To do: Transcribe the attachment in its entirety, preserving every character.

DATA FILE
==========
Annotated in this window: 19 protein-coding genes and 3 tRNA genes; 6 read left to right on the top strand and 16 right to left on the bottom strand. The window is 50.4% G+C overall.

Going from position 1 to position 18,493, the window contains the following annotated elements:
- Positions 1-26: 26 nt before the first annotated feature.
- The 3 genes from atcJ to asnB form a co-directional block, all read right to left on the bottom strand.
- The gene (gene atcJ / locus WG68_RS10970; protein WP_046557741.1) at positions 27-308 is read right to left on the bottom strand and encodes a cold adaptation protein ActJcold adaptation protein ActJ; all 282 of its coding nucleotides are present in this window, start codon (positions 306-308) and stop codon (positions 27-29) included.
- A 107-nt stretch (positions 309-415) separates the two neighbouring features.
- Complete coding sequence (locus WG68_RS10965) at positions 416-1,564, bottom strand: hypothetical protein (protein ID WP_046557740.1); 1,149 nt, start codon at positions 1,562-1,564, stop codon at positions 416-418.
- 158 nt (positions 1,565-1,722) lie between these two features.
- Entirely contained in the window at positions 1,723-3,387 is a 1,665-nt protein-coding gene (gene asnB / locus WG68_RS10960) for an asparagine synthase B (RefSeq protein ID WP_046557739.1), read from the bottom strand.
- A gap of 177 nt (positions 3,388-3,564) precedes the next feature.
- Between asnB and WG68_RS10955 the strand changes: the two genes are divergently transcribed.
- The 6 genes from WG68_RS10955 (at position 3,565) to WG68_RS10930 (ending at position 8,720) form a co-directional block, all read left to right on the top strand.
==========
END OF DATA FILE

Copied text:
Annotated in this window: 19 protein-coding genes and 3 tRNA genes; 6 read left to right on the top strand and 16 right to left on the bottom strand. The window is 50.4% G+C overall.

Going from position 1 to position 18,493, the window contains the following annotated elements:
- Positions 1-26: 26 nt before the first annotated feature.
- The 3 genes from atcJ to asnB form a co-directional block, all read right to left on the bottom strand.
- The gene (gene atcJ / locus WG68_RS10970; protein WP_046557741.1) at positions 27-308 is read right to left on the bottom strand and encodes a cold adaptation protein ActJcold adaptation protein ActJ; all 282 of its coding nucleotides are present in this window, start codon (positions 306-308) and stop codon (positions 27-29) included.
- A 107-nt stretch (positions 309-415) separates the two neighbouring features.
- Complete coding sequence (locus WG68_RS10965) at positions 416-1,564, bottom strand: hypothetical protein (protein ID WP_046557740.1); 1,149 nt, start codon at positions 1,562-1,564, stop codon at positions 416-418.
- 158 nt (positions 1,565-1,722) lie between these two features.
- Entirely contained in the window at positions 1,723-3,387 is a 1,665-nt protein-coding gene (gene asnB / locus WG68_RS10960) for an asparagine synthase B (RefSeq protein ID WP_046557739.1), read from the bottom strand.
- A gap of 177 nt (positions 3,388-3,564) precedes the next feature.
- Between asnB and WG68_RS10955 the strand changes: the two genes are divergently transcribed.
- The 6 genes from WG68_RS10955 (at position 3,565) to WG68_RS10930 (ending at position 8,720) form a co-directional block, all read left to right on the top strand.